Last we week, my wife and I agreed to buy a house. From a financial perspective one of the biggest questions when buying a house is, "What do we do about a mortgage?" Most people who haven't bought a home, don't know much about mortgages. It's not the kind of thing they teach you in high school. Of course this lead to a problem a few years back of people getting into mortgages that they couldn't afford. I'm going to take a risk that most of the readers here have a basic understanding of mortgages.
So when I asked myself the question of what am I going to do about getting a mortgage, I thought the answer was going to be easy. Turns out it is a little more tricky than I thought. The first course of action was to decide between a fixed mortgage and an adjustable mortgage. I didn't even spend 0.00002 miliseconds thinking about an adjustable mortage. With the interest rates nowadays it doesn't seem to make much sense to risk that they'll go up in the future. I called several lenders in the local area of the house and looked on the internet to get an idea of what rates we could expect. To get an idea, the lenders ask you are few questions... mostly about your income, debts, and credit history.
My wife thanked me for insisting that we keep track of our net worth every couple of months. It made answering these questions every easy. In addition the ability to get free credit scores came in handy as well. After providing that information to several lenders, each one came back with just about the same rates: 4.5% for a 30-year fixed, 3.75% for a 15-year fixed.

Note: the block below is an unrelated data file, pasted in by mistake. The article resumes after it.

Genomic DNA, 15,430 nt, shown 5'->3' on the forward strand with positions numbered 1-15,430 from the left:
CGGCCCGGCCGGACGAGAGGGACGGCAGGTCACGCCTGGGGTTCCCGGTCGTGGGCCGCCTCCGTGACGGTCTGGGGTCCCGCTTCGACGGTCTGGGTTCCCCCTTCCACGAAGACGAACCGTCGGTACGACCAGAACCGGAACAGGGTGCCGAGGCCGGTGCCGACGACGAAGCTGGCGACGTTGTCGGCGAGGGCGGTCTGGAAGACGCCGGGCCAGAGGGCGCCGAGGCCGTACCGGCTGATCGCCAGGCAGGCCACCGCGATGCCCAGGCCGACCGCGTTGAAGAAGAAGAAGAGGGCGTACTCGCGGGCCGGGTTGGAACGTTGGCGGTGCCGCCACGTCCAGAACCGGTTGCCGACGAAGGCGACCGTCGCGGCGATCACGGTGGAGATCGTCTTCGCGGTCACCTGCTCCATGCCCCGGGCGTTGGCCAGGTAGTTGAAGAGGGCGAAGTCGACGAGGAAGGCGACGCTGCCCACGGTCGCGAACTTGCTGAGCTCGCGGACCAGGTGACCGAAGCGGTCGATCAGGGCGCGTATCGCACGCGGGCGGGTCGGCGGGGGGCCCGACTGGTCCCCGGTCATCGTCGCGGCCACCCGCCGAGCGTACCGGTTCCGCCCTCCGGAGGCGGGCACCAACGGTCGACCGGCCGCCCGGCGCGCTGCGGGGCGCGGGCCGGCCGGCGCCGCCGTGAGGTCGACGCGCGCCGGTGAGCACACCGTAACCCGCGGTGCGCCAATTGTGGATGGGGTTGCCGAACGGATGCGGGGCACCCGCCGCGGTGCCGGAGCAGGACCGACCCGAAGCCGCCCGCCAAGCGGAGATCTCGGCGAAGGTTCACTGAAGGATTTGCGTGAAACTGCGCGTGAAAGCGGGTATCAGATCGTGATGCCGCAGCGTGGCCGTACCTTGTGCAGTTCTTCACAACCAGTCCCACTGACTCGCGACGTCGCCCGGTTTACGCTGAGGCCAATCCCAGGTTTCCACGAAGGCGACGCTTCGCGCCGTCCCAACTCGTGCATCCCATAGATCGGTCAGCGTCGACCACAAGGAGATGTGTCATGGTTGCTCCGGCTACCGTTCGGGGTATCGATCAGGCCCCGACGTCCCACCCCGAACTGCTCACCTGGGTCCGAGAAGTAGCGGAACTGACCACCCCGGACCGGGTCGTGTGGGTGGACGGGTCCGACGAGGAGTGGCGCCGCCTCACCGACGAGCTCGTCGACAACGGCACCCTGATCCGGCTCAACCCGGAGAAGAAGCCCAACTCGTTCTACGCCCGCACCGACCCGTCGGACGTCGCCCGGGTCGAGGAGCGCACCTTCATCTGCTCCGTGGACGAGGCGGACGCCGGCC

This is where I'm a little perplexed. We have the income for the payments either way. We also have a healthy emergency fund that can carry us through over 18 months either way. With that out of the way, it seems like it comes down to paying 4.5% vs. 3.75% in interest. It is better to pay 3.75% in interest, right? Well, I'm not so sure. There's the opportunity cost to consider. If we were to go with the 30-year fixed mortgage, I would have more money each month to invest. Is that investment more likely to grow faster than the interest that I'm paying? It seems like history tells us it would. However, a lot of my investments in the last ten years haven't grown as history has suggested it would.
One lender had a calculator tool to do a little math. He did the math on how much interest we'd pay over the life of the loan under a few scenarios. In the case of the 15-year fixed at 3.75%, we'd pay around $99,000 in interest. If we did the 30-year fixed at 4.5%, but made the same payments as the 15-year fixed requires in an effort to pay it off early, we'd pay around $130,000 in interest. Finally under the scenario of doing the 30-year fixed and making all the minimum payments, we'd pay around $263,000 in interest. I found a similar calculator at Bankrate.com.
These scenarios greatly make me lean towards getting the 15-year fixed at 3.75%. However, the opportunity cost of investing would likely mathematically mean otherwise.
Readers, here is where you come in. What would you do?
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